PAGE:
Our second venue for our society’s centenary celebration, was a lunch at the newly re-furbished mansion house of Plas Coch, situated not far along the bank of the Menai Straits from Plas Newydd. The date above the front door – 1569, shows that it was built in the time of Elizabeth 1, 450 years ago. It was built by the Welsh gentry’s family Hughes, descendants of whom live at Brynddu, Llanfechell. They are direct descendants of Llywarch ap Bran, a key official to Owain Gwynedd, the King of North Wales. The present owner has now built luxury holiday lodges in the grounds, from which they have a magnificent view of the Snowdonia Range across the Menai Straits. After lunch, we were taken to an upstairs lounge where we were given an excellent account of the stages and problems that were encountered and overcome during the refurbishment period.

A new Archives building was opened recently in Llangefni. The Talwrn Archaeology group, which we attend their lectures, had a special viewing evening of its new research and storage areas. Amanda Sweet and Pat West gave us an interesting guide as how to make the best use of these new facilities.
As if completing my blog in time each month is not a sufficient challenge for me, I have now volunteered to keep a HAND WRITTEN diary throughout the coming year. Different age groups will be taking part in this project.These diaries will then be placed in our Archives at llangefni. It is hoped that these will give future generations a snapshot of life on Anglesey during 2012.

Our next Talwrn Group gathering was at the Christmas Dinner. This was held in the restaurant in the new extension built at the back of Plas Coch, which also has a huge Spa. We had a fantastic evening dinner and enjoyed sharing the company of our dear friends Chas and Helen Parry-Jones. Sadly, Plas Coch is not open to the general public, so we were very lucky to have an insight to both the old and new parts during the course of one month!

Since last September, Alan and I have been attending a course of lectures given through the medium of Welsh by Rhys Mwyn at Llanfairpwll. These have been on the Archaelogy of Anglesey and North Wales. Evidence as to how good these lectures were, lies in the fact that we started in September with 25 members and the 25 members kept on attending to the end of the term. We are all looking forward to rejoining the class again in January. I am hoping to start a similar Monday evening class with Rhys at Llanfaelog Village Hall in the New Year. The format for this class will be bi-lingual and based mainly on the History and Archaeology of Anglesey. I also hope to set up a Beginners’ Evening Class in learning Welsh at the same venue.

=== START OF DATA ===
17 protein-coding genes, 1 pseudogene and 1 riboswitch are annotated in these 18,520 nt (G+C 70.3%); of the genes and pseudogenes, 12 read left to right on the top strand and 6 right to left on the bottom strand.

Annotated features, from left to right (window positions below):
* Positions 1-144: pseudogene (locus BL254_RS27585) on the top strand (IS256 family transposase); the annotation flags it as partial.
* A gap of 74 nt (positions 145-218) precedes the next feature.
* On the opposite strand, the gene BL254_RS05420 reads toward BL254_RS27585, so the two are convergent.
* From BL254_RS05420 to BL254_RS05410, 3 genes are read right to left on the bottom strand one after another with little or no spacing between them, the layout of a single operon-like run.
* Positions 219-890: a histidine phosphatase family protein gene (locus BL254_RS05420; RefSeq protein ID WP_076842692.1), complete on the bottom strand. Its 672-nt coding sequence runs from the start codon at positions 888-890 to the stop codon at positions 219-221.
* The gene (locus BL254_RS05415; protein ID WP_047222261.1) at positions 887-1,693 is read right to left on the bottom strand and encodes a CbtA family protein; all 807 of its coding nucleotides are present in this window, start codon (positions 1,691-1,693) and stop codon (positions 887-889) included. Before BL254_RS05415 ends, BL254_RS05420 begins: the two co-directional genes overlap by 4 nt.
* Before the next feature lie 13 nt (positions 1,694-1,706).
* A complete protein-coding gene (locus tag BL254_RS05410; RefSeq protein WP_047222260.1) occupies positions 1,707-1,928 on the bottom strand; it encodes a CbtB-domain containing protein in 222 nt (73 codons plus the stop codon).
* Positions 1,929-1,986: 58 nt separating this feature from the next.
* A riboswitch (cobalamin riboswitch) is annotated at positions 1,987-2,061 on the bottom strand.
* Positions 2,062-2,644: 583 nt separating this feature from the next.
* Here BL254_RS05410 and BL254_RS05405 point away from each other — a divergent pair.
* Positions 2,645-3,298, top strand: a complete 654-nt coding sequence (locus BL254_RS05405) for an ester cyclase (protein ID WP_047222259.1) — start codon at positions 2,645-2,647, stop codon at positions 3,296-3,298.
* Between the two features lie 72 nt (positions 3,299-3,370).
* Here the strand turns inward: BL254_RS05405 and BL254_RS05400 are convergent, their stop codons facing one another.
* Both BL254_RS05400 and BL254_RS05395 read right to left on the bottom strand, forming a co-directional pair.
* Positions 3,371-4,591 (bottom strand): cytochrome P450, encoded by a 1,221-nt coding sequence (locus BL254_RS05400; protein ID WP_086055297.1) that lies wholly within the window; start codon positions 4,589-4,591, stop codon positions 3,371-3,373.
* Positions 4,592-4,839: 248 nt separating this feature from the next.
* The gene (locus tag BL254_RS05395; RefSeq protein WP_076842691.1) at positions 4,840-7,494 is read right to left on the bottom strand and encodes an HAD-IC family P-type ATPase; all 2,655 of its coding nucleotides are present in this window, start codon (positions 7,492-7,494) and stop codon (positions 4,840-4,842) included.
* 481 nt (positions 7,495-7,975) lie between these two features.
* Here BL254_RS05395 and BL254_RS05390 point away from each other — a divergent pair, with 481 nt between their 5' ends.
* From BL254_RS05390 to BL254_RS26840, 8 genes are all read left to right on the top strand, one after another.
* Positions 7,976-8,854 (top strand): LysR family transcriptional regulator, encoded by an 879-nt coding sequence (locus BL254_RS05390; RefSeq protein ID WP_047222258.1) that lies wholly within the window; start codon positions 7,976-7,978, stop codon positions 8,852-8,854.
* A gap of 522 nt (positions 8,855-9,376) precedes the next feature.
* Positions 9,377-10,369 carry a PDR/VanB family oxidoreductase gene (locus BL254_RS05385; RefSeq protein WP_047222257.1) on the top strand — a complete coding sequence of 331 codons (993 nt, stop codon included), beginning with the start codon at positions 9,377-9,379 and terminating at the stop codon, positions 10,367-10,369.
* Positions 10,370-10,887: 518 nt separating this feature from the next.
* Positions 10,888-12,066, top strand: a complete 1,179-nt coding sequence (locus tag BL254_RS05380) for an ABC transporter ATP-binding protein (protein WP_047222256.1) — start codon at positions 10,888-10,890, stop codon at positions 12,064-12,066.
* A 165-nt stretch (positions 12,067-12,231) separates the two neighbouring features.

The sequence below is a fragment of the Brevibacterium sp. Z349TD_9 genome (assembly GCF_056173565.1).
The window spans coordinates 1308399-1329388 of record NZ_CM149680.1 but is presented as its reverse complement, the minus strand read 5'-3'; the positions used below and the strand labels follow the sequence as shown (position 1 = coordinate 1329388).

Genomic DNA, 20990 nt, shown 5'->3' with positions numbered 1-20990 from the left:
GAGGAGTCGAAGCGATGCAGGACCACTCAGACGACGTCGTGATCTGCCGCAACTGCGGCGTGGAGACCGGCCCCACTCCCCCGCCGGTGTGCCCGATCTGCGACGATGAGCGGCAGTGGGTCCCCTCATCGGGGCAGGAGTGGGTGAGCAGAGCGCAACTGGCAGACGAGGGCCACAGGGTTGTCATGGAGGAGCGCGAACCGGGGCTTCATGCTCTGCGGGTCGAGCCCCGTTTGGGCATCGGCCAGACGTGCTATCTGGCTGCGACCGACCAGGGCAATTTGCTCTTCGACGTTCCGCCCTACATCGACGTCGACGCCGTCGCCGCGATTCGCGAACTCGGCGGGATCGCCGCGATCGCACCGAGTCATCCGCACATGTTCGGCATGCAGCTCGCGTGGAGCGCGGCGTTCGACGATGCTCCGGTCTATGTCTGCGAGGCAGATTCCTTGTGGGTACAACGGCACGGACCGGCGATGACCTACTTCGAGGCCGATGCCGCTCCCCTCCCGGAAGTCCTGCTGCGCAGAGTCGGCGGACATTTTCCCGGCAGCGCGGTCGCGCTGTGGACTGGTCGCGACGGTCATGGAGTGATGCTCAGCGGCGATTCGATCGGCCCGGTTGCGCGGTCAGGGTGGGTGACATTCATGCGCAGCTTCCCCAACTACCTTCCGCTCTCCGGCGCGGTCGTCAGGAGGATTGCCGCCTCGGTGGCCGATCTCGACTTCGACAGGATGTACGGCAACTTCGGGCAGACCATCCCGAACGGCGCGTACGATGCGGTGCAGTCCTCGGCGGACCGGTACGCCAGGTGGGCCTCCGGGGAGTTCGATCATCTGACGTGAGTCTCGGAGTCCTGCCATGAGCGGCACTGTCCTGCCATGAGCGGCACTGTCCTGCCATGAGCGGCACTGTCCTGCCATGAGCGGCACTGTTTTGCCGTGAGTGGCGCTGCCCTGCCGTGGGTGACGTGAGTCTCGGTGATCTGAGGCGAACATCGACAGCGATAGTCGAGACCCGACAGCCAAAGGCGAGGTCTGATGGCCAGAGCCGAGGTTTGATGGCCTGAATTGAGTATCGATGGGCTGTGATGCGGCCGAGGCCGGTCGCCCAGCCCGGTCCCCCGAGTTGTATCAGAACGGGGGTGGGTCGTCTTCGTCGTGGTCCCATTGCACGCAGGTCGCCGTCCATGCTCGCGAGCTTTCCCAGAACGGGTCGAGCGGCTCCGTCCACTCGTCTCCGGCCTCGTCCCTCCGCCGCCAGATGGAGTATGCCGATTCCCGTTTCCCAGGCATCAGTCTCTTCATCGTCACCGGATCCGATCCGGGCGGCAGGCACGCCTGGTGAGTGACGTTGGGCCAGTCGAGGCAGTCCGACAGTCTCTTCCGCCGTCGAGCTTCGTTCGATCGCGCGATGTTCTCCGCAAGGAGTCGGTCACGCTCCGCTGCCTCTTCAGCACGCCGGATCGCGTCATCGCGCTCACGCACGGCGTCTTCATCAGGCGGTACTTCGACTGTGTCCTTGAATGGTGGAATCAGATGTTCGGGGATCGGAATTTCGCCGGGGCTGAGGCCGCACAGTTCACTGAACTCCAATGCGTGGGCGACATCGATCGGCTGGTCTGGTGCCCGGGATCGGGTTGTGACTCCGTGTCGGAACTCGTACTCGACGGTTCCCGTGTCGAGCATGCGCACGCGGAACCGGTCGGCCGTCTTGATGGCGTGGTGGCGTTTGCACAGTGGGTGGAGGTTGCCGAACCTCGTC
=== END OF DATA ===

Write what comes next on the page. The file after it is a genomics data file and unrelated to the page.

follow Rhys’ blog – rhysmwyn.blogspot.com

News that saddened me recently, was hearing that the History and Archaeology displays at the National Museum will be moving from Cardiff to San Fagan. I fail to see how anybody from North Wales will be able to visit this display in a day, as one is able to do now; being the museum is sited conveniently in the centre of Cardiff. By the time you’ve travelled by train down to Cardiff and then caught a bus to San Fagan, you’ve very little time left for viewing anything. This means that anyone travelling from North Wales will have the extra expense of an paying for an overnight stay. As a result of my talks, so many of my associates, including school children, have been to view the Llyn Cerrig Bach display. I have written to implore the powers to be at the museum, to at least lay on a shuttle bus service at convenient times from the museum door to San Fagan. Probably, the whole of San Fagan Heritage site would benefit from such a service.
If you also wish to state your objection to this move, do write to -
Nigel Williams, National Museum Cardiff, Cathays Park, Cardiff CF10 3NP
or e-mail: nigel.williams@museumwales.ac.uk